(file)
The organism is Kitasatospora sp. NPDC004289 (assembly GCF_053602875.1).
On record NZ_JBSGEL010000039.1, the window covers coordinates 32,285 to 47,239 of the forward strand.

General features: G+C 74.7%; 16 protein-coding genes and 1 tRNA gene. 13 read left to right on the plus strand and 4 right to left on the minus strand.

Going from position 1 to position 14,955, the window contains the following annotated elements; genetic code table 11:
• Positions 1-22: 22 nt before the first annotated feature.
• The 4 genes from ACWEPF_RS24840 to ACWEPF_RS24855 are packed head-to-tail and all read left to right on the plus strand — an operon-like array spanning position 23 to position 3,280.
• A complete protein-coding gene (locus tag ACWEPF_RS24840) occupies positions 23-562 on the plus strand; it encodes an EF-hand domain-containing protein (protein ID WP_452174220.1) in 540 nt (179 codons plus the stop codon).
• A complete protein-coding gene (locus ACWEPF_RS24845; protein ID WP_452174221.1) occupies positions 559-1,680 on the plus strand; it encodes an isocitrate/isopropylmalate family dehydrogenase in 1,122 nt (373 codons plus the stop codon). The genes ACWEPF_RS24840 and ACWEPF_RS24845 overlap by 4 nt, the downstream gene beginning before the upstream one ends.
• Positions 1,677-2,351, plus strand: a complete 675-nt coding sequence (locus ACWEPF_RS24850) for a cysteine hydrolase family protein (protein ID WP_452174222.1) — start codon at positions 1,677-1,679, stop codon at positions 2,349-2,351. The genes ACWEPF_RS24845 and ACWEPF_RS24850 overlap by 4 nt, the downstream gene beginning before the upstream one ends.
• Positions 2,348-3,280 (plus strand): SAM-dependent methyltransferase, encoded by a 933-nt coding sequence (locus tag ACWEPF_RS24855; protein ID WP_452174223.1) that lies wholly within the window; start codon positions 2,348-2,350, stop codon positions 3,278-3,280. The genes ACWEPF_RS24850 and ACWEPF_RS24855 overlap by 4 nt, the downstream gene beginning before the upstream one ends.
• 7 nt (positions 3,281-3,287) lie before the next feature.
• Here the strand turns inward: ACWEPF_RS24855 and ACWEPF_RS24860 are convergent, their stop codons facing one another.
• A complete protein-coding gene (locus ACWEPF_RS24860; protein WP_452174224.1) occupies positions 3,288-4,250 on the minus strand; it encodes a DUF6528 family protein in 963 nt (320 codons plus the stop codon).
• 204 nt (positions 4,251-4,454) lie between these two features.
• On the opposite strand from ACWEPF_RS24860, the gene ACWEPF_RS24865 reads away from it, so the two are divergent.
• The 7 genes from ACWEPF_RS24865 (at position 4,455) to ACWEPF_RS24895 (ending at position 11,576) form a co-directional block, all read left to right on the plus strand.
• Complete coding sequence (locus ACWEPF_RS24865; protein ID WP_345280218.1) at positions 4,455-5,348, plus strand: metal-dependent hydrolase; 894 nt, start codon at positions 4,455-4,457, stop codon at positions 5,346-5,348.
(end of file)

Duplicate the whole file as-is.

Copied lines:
The organism is Kitasatospora sp. NPDC004289 (assembly GCF_053602875.1).
On record NZ_JBSGEL010000039.1, the window covers coordinates 32,285 to 47,239 of the forward strand.

General features: G+C 74.7%; 16 protein-coding genes and 1 tRNA gene. 13 read left to right on the plus strand and 4 right to left on the minus strand.

Going from position 1 to position 14,955, the window contains the following annotated elements; genetic code table 11:
• Positions 1-22: 22 nt before the first annotated feature.
• The 4 genes from ACWEPF_RS24840 to ACWEPF_RS24855 are packed head-to-tail and all read left to right on the plus strand — an operon-like array spanning position 23 to position 3,280.
• A complete protein-coding gene (locus tag ACWEPF_RS24840) occupies positions 23-562 on the plus strand; it encodes an EF-hand domain-containing protein (protein ID WP_452174220.1) in 540 nt (179 codons plus the stop codon).
• A complete protein-coding gene (locus ACWEPF_RS24845; protein ID WP_452174221.1) occupies positions 559-1,680 on the plus strand; it encodes an isocitrate/isopropylmalate family dehydrogenase in 1,122 nt (373 codons plus the stop codon). The genes ACWEPF_RS24840 and ACWEPF_RS24845 overlap by 4 nt, the downstream gene beginning before the upstream one ends.
• Positions 1,677-2,351, plus strand: a complete 675-nt coding sequence (locus ACWEPF_RS24850) for a cysteine hydrolase family protein (protein ID WP_452174222.1) — start codon at positions 1,677-1,679, stop codon at positions 2,349-2,351. The genes ACWEPF_RS24845 and ACWEPF_RS24850 overlap by 4 nt, the downstream gene beginning before the upstream one ends.
• Positions 2,348-3,280 (plus strand): SAM-dependent methyltransferase, encoded by a 933-nt coding sequence (locus tag ACWEPF_RS24855; protein ID WP_452174223.1) that lies wholly within the window; start codon positions 2,348-2,350, stop codon positions 3,278-3,280. The genes ACWEPF_RS24850 and ACWEPF_RS24855 overlap by 4 nt, the downstream gene beginning before the upstream one ends.
• 7 nt (positions 3,281-3,287) lie before the next feature.
• Here the strand turns inward: ACWEPF_RS24855 and ACWEPF_RS24860 are convergent, their stop codons facing one another.
• A complete protein-coding gene (locus ACWEPF_RS24860; protein WP_452174224.1) occupies positions 3,288-4,250 on the minus strand; it encodes a DUF6528 family protein in 963 nt (320 codons plus the stop codon).
• 204 nt (positions 4,251-4,454) lie between these two features.
• On the opposite strand from ACWEPF_RS24860, the gene ACWEPF_RS24865 reads away from it, so the two are divergent.
• The 7 genes from ACWEPF_RS24865 (at position 4,455) to ACWEPF_RS24895 (ending at position 11,576) form a co-directional block, all read left to right on the plus strand.
• Complete coding sequence (locus ACWEPF_RS24865; protein ID WP_345280218.1) at positions 4,455-5,348, plus strand: metal-dependent hydrolase; 894 nt, start codon at positions 4,455-4,457, stop codon at positions 5,346-5,348.